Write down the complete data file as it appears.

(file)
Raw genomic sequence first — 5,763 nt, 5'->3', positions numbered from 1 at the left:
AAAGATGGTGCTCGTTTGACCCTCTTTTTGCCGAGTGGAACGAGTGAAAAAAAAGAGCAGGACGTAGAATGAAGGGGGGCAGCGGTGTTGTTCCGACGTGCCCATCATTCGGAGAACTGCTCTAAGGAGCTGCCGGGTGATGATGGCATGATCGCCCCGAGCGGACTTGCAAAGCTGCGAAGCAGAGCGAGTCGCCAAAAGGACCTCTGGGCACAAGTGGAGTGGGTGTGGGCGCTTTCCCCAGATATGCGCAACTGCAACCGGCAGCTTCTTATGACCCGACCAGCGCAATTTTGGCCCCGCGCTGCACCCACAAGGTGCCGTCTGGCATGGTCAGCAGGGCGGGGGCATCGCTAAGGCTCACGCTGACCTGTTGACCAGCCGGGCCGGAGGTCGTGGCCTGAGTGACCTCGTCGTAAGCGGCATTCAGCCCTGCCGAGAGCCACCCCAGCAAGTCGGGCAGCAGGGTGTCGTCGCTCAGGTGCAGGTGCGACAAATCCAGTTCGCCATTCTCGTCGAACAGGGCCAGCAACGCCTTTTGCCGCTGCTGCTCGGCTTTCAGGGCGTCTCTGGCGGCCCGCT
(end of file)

Raw genomic sequence first — 5,763 nt, 5'->3', positions numbered from 1 at the left:
AAAGATGGTGCTCGTTTGACCCTCTTTTTGCCGAGTGGAACGAGTGAAAAAAAAGAGCAGGACGTAGAATGAAGGGGGGCAGCGGTGTTGTTCCGACGTGCCCATCATTCGGAGAACTGCTCTAAGGAGCTGCCGGGTGATGATGGCATGATCGCCCCGAGCGGACTTGCAAAGCTGCGAAGCAGAGCGAGTCGCCAAAAGGACCTCTGGGCACAAGTGGAGTGGGTGTGGGCGCTTTCCCCAGATATGCGCAACTGCAACCGGCAGCTTCTTATGACCCGACCAGCGCAATTTTGGCCCCGCGCTGCACCCACAAGGTGCCGTCTGGCATGGTCAGCAGGGCGGGGGCATCGCTAAGGCTCACGCTGACCTGTTGACCAGCCGGGCCGGAGGTCGTGGCCTGAGTGACCTCGTCGTAAGCGGCATTCAGCCCTGCCGAGAGCCACCCCAGCAAGTCGGGCAGCAGGGTGTCGTCGCTCAGGTGCAGGTGCGACAAATCCAGTTCGCCATTCTCGTCGAACAGGGCCAGCAACGCCTTTTGCCGCTGCTGCTCGGCTTTCAGGGCGTCTCTGGCGGCCCGCT